• Are identified by a VLAN ID between 1006 and 4094.
  • Configurations are not written to the vlan.dat file.
  • Support fewer VLAN features than normal range VLANs.
  • Are, by default, saved in the running configuration file.
  • VTP does not learn extended range VLANs.

Creating a VLAN (3.2.1.2)

When configuring normal range VLANs, the configuration details are stored in flash memory on the switch in a file called vlan.dat. Flash memory is persistent and does not require the copy running-config startup-config command. However, because other details are often configured on a Cisco switch at the same time that VLANs are created, it is good practice to save running configuration changes to the startup configuration.

Table 3-1 displays the Cisco IOS command syntax used to add a VLAN to a switch and give it a name.

Table 3-1 Commands Used to Create a VLAN

Enter global configuration mode.

S1# configure terminal

Create a VLAN with a valid VLAN ID number.

S1(config)# vlan vlan-id

Specify a unique name to identify the VLAN.

S1(config-vlan)# name vlan-name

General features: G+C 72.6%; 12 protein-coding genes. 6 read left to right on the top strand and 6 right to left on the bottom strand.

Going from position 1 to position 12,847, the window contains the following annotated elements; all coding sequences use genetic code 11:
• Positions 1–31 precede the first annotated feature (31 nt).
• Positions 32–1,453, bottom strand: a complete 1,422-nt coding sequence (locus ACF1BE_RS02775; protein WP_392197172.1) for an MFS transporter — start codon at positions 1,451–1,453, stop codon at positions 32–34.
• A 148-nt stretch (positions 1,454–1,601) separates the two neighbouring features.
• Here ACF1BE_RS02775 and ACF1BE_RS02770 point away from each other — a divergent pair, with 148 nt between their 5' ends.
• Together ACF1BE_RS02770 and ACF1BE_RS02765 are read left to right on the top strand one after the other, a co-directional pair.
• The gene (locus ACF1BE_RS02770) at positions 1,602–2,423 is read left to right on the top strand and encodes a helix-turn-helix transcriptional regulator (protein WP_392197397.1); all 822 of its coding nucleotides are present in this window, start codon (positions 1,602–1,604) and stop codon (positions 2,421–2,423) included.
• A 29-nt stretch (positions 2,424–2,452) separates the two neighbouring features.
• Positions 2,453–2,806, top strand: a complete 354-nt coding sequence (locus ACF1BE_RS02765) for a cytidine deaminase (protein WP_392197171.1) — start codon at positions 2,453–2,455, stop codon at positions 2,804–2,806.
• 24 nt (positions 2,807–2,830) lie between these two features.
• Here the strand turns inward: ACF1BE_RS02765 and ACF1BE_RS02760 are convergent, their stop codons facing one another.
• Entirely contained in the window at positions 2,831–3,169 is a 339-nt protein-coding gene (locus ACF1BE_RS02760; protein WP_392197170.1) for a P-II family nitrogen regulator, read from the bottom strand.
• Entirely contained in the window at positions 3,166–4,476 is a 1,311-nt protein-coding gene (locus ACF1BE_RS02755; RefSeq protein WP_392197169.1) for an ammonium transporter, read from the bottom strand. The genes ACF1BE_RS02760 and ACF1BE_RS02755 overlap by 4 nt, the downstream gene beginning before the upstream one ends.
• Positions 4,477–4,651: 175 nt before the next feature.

Return to the privileged EXEC mode.

S1(config-vlan)# end

Figure 3-14 shows how the student VLAN (VLAN 20) is configured on switch S1. In the topology example, the student computer (PC1) has not been associated with a VLAN yet, but it does have an IP address of 172.17.20.22.

Figure 3-14

Figure 3-14 Sample VLAN Configuration

In addition to entering a single VLAN ID, a series of VLAN IDs can be entered separated by commas, or a range of VLAN IDs separated by hyphens using the vlan vlan-id command. For example, use the following command to create VLANs 100, 102, 105, 106, and 107:

S1(config)# vlan 100,102,105-107

Assigning Ports to VLANs (3.2.1.3)

After creating a VLAN, the next step is to assign ports to the VLAN. An access port can belong to only one VLAN at a time; one exception to this rule is that of a port connected to an IP phone, in which case, there are two VLANs associated with the port: one for voice and one for data.